The Beauty of the Philippines Part 2: Coron, Palawan
|Aerial View of Dimakya Island (Club Paradise)
It started with a warning! Ricky, our guide, told us that we have to swim through a very narrow cave opening in order to get to Lake Barracuda. But that warning was intended for the seasoned divers or swimmers. We used the ladder instead. Upon entering the lake, we were introduced to the natural splendor of a different sort. The lake was surrounded by dark limestone, carved with a crisscross pattern. The sharp ridges were formed like steeples of a Gothic cathedral. With my snorkeling gear, I joined one of the Japanese tourists who jumped into the dark blue water. But the underwater was not that impressive. I swam around the lake and floated on my back to admire the amazing rock formation. The water barely hitting the hanging rocks gave an illusion of a wide mouth and huge teeth waiting to swallow a predator. The rustling of the leaves from the scarce trees growing in between the rocks and the echoes coming from a visitor who shouted in awe as he jumped into the water created a ‘herculean’ feeling. Lake Barracuda was aptly named I thought. It’s one majestic intimidating lake.
Kayangan Lake and the Postcard of Coron
I continued to film as we descended to Kayangan Lake, trying to capture the sight and sound of a lush tropical forest, the chirping of the cicadas and the twittering birds. Once we got to the lake, the site was stunning. I was overwhelmed by the beauty of nature. I put my snorkeling gear on, but after seeing a few needlefish I decided to just swim, float and relax. The water was so clear and the stunning views were soothing. I felt I was floating between water and air – I have never felt such serenity.
Coron Marine Sanctuary
Back in the boat, we headed towards the marine reserve. Ricky said, "this area is protected by the local government of Coron so fishing is not allowed". As I dove into the water, the undersea was a vision of abundance indeed. I was especially struck by what seemed to be an underwater garden with corals that looked like red, yellow, blue, purple flowers in extravagant bloom. Some corals looked like polyps and elongated stalks. The pale white corals I was used to seeing in the Pacific Ocean formed a wall that seemed to highlight the fish of different colors. As I swam farther I could see the water getting from pale blue to darker blue, which indicates an increase in depth. I noticed a cluster of black corals scattered in this area. I actually got scared. Perhaps it was from the cluster of black corals and the deepening sea or both. When I popped out of the water and saw our boat, I realized how far I have drifted. So I decided to head back. I was fascinated by the magnificent coral formation that I only began to notice the variety of fish as I head back towards our boat.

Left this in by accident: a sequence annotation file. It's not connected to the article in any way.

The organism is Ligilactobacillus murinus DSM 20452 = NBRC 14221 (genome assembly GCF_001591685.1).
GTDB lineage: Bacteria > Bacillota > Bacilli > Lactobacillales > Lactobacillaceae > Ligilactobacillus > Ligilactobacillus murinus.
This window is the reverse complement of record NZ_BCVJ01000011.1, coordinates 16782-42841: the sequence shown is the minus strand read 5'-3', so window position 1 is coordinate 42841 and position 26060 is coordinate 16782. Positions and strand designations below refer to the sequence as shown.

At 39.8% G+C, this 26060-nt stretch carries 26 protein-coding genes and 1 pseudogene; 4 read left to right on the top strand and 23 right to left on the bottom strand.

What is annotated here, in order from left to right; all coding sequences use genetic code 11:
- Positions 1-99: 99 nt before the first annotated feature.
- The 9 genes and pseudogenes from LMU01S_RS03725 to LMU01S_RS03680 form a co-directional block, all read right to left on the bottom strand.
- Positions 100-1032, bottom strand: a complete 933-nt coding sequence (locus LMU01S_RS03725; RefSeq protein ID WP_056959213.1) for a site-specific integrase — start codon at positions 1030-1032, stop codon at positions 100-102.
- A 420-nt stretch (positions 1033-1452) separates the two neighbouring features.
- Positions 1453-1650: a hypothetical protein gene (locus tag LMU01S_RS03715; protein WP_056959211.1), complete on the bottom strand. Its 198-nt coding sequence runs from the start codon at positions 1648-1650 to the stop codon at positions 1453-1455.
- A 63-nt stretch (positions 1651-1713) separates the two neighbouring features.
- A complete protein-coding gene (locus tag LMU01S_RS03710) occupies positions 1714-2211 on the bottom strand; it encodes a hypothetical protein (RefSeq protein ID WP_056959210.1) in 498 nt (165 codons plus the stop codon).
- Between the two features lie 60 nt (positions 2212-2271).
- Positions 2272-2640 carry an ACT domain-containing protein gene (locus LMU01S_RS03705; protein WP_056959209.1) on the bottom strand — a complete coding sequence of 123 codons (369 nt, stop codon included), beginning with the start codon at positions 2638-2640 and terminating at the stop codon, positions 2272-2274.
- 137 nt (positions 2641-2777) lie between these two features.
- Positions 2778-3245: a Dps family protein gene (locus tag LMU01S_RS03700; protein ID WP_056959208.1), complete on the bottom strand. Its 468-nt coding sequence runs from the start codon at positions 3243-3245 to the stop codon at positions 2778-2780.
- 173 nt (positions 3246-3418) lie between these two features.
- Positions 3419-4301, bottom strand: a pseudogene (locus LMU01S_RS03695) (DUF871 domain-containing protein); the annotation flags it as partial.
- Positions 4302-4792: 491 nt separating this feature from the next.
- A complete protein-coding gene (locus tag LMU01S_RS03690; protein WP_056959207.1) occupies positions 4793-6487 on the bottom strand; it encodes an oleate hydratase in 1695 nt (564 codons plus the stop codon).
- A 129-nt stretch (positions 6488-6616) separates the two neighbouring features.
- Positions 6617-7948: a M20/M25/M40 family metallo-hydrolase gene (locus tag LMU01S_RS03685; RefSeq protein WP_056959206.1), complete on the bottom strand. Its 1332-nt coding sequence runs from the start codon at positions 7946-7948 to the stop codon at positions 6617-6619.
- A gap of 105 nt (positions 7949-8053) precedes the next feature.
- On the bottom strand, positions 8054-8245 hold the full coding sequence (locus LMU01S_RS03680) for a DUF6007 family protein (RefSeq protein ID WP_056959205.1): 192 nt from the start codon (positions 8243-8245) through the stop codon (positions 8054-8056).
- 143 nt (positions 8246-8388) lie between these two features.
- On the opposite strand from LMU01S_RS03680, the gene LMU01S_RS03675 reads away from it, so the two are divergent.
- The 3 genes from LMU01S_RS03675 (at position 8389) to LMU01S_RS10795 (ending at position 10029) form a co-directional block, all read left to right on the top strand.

Maquinit Hot Spring
It was amazing how we navigated our way from seawater to fresh water and back to saltwater and how we ended up at the hot spring without getting off the boat. We crossed the bridge, which was made of mangrove trunks and roots, on foot. On the other side of the bridge was the Maquinit Hot Spring, where we relaxed in hot (more than warm) water – a perfect place to hang out after a long day of activities.
Coron Market (Market Pier)
Leaving our boat, we walked from the quayside along Coron Market. I headed straight to the fish market to buy fish and green caviar. (I was disappointed with our dinner the night before as I was hoping to have a meal of fresh seafood, but Club Paradise offered international cuisine of German and Italian food).
That evening, back at the resort, Ricky had the chef prepare the green caviar and fish. Before heading to the open-air restaurant for dinner, I stopped by the Dugong Bar and got me a bottle of sauvignon blanc. In addition to CP’s usual buffet dinner offering, Pia, our waitress, brought the grilled ‘lapu-lapu’ (rock cod) and green caviar salad (with fresh tomato and onions with kalamansi (lemon) to our table. Perfect dinner in paradise! I thought.
The following morning, I strolled along the ‘Hidden Beach’ and trekked up the hill to Eagles Point. The hill was steep but not strenuous. As I reached the top, I found Abbey and Pia (Club Paradise staff) relaxing. I thought it was a nice hideaway for them. We were also accompanied by sinister looking creatures. They were fruit bats that inhabit the island. They were harmless according to Abbey.
We were here on this hill towering the sea with a 360 view of the sea and the Escapade Island. Seemed so far-away, so pretty, so gorgeous... the Philippines more beautiful than I imagine.